History of Butler County Pennsylvania, 1895
Biographical Sketches, Chapter 72 (Pgs. 1035-1083)
SAMUEL FINDLEY, SR., was one of the pioneers of Clay township, Butler county, where he settled in 1798. He built his cabin in the midst of an unbroken forest and spent the remaining years of his life in making a home for himself and family. He was a native of Ireland, and immigrated to Westmoreland county, Pennsylvania, with his brother William, prior to the Revolution. His brother was a soldier in the Continental army, and after peace was established became one of the most distinguished legislators of the State. He was a member of the first Constitutional Convention of Pennsylvania, and was elected to Congress in 1790, as a Jeffersonian Democrat, and served in that body for twenty years. He wrote a treatise on the funding of the public debt, also a history of the Whiskey Insurrection in Pennsylvania, in 1794, which he assisted in quelling, and other political pamphlets. He died in Westmorland [sic] county, in April, 1829. Samuel FINDLEY, Sr., had three sons and three daughters who came with him to Butler county, and afterward became well known settlers. The sons were Samuel, Robert and David. The daughters were Mrs. Elizabeth THOMPSON, Mrs. Mary CHRISTY and Mrs. Martha MILFORD. Samuel became a prominent minister in the United Presbyterian church, his field of labor for many years being in eastern Ohio, where he died in the latter part of the sixties. Robert and David patented lands in Clay township, a portion of which yet remains in the Findley name. They spent their lives in Clay township, and both died in the year 1843. Samuel FINDLEY, Sr. was commissioned by Governor MCKEAN one of the associate judges of Butler county, July 4, 1803, and served on the bench until his death, in 1816.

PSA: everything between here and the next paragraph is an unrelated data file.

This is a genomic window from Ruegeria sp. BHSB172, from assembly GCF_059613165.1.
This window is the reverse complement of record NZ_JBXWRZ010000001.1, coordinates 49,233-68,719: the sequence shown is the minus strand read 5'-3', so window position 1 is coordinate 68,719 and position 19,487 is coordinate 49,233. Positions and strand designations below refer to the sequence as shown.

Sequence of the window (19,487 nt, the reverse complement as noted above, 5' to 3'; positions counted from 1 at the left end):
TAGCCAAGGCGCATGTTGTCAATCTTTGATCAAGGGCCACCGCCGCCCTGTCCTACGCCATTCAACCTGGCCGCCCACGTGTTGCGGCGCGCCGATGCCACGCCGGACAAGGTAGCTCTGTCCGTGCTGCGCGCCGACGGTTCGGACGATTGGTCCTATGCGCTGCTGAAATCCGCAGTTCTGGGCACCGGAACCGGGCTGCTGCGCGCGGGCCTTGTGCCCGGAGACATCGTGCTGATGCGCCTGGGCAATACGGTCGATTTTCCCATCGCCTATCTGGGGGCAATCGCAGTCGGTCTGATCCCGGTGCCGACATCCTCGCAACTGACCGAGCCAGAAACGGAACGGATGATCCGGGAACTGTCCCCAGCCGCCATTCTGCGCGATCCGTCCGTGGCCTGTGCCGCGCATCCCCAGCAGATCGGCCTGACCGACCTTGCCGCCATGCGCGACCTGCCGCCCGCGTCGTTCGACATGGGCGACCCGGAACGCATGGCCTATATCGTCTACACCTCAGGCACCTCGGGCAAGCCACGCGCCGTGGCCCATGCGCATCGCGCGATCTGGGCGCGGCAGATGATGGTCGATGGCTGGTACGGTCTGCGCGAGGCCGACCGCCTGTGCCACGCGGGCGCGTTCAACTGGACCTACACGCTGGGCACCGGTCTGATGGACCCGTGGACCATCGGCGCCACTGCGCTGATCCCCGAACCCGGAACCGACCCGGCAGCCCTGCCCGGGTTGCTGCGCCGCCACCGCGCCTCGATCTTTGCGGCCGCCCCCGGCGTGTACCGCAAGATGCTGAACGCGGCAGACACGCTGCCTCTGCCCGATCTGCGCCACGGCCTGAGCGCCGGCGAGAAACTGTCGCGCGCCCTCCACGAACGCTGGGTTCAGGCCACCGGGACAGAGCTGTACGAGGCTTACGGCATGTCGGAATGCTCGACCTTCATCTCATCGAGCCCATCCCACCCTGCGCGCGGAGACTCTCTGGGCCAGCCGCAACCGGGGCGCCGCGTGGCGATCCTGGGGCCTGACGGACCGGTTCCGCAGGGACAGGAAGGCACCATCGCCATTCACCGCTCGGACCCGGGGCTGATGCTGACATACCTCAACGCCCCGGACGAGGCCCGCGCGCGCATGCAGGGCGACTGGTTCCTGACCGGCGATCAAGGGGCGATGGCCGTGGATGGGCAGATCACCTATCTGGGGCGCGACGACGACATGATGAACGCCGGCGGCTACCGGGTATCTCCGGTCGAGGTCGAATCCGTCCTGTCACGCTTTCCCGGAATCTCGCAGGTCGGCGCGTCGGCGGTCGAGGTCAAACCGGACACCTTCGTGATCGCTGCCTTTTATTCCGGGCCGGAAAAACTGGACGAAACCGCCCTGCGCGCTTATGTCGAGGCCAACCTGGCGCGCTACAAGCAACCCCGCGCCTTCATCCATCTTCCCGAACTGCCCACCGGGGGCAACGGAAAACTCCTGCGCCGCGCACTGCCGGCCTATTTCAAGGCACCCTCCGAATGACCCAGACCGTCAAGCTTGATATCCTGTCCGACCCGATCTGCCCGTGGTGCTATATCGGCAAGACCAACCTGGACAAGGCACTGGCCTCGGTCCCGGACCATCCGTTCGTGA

I believe the Elizabeth Thompson in the biographical sketch may be the mother of your Samuel Findley Thompson (1809-1865). She was married to John Thompson.
Hope this helps.
Ann Morley Carmel